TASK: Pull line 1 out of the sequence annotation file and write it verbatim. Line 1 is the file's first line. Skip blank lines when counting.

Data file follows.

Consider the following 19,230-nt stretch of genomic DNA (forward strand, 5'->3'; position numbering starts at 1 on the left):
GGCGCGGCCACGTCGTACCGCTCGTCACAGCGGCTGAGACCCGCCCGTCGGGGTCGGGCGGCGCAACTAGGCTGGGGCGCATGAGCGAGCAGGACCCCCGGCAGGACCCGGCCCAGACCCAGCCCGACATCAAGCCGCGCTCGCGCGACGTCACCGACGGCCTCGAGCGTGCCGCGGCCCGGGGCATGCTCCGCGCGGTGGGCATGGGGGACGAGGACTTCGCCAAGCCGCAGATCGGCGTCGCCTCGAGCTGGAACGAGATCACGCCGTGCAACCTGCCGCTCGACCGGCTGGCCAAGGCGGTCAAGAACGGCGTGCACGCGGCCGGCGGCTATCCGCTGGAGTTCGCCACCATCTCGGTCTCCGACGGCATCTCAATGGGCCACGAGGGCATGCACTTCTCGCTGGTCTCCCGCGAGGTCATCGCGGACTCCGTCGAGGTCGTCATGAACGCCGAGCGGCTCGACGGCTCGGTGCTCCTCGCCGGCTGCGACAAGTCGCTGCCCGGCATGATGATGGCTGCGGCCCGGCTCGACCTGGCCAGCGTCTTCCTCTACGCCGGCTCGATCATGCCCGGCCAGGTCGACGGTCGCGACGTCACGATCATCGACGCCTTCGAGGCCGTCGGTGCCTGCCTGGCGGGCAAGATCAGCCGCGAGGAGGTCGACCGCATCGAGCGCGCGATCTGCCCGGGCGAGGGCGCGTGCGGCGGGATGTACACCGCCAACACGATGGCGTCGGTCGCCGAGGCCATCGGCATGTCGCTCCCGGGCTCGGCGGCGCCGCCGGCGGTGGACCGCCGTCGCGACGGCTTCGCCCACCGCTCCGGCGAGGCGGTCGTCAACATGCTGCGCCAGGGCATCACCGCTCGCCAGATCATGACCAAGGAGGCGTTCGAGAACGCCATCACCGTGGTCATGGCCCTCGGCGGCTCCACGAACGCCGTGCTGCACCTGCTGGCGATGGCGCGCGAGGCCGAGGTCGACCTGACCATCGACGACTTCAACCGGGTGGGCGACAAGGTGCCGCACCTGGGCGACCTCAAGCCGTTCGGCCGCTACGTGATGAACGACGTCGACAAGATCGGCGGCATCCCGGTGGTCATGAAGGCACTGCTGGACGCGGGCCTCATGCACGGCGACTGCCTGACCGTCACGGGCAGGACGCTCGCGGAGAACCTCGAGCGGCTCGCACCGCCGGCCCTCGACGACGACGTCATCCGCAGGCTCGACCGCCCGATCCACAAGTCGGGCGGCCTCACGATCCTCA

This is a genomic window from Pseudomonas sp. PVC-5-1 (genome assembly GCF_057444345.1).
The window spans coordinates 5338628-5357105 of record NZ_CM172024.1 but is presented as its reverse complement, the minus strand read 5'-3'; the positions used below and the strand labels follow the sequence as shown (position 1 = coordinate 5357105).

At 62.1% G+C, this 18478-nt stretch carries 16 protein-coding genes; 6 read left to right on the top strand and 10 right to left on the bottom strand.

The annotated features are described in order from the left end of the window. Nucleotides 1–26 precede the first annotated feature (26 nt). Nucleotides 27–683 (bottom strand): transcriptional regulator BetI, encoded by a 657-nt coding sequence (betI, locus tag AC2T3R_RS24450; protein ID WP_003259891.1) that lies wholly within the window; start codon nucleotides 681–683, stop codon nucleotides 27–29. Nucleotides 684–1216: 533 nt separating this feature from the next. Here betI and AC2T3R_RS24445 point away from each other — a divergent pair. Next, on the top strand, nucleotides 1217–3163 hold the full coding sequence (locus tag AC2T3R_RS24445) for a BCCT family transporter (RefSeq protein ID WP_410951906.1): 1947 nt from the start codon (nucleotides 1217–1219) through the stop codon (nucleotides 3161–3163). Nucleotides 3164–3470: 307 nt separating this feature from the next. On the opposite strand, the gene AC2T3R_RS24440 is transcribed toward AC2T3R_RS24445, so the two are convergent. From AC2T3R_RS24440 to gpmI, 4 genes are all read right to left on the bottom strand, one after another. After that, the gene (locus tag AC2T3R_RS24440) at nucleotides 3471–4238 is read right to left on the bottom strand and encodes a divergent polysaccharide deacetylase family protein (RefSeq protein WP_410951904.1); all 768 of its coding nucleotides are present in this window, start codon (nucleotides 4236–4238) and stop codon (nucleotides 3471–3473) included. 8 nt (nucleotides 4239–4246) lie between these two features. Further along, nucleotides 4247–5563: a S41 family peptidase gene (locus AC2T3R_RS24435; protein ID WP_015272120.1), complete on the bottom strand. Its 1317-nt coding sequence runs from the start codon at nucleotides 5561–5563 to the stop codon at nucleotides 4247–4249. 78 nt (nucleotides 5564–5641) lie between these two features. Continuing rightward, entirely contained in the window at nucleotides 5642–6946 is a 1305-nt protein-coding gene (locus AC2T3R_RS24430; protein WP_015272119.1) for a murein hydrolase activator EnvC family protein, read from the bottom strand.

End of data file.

Consider the following 19,230-nt stretch of genomic DNA (forward strand, 5'->3'; position numbering starts at 1 on the left):